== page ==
If you have employees, you have computers. If you have computers you need some sort of antivirus, so hopefully one of these 10 is the right one for you.
A note on enterprise antivirus pricing
Many of the products offered by the vendors in this list fall into either, and sometimes both, the EDR and EPP categories. As mentioned above, antivirus software has evolved a lot over the years, to the point where it’s almost impossible to separate antivirus and antimalware capabilities from other aspects of cybersecurity.
That said, there aren’t prices on many of these products for the very reason that they aren’t offered as standalone products. Just as a company wouldn’t arm its sales team with only part of a CRM platform, these EDR and EPP products can only go so far alone.
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Additional portions of an enterprise security solution include firewalls, managed detection and response software, secure internet gateways, VPNs, data loss prevention software, cloud security software, a dashboard for managing endpoints and actionable feedback delivered via AI-based analytics.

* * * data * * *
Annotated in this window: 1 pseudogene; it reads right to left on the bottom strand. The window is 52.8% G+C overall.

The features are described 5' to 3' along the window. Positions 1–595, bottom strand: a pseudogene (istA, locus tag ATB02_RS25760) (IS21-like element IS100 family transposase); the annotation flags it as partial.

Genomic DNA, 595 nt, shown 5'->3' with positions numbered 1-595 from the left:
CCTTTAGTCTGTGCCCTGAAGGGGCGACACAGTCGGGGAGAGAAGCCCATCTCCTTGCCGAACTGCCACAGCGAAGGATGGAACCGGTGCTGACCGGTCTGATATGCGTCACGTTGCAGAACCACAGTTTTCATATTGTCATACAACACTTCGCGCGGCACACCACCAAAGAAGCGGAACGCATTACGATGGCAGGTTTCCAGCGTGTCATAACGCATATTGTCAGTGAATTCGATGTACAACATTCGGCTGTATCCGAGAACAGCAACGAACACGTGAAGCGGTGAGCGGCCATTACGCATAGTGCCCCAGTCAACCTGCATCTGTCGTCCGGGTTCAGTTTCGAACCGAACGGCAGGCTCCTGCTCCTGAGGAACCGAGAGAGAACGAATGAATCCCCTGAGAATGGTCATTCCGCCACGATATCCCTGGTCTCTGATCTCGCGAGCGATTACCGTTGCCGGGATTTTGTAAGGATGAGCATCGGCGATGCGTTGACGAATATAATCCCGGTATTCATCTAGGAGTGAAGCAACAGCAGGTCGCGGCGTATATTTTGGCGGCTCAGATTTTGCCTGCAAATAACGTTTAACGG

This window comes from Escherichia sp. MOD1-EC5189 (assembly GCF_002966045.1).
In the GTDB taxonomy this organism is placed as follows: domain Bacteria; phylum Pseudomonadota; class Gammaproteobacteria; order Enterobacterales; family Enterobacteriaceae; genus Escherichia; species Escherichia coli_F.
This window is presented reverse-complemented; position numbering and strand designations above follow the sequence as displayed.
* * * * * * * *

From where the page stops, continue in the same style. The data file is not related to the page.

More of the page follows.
We’re only covering the antivirus/EPP/EDR components here. If you don’t see a price it’s because that particular product is part of a larger suite, and it’s best to call for a quote or to get more information.
Best enterprise antivirus software options
Products: MVISION EDR, MVISION Endpoint Security
Pricing: Call for quote
MVISION is McAfee’s name for its cloud-native enterprise security solution, which includes many of the aforementioned features typical to an enterprise security platform. Individually, its two antivirus-equivalent products, EDR and Endpoint Security, offer features expected of them as well.
You may have got the feeling from what was written above that EPP and EDR are two sides of the same product: EPP does the actual work of securing workstations, while EDR gathers all that information up into actionable reports and insights for the security team. That’s especially correct in McAfee MVISION’s instance.
What sort of businesses is mcAfee MVISION for?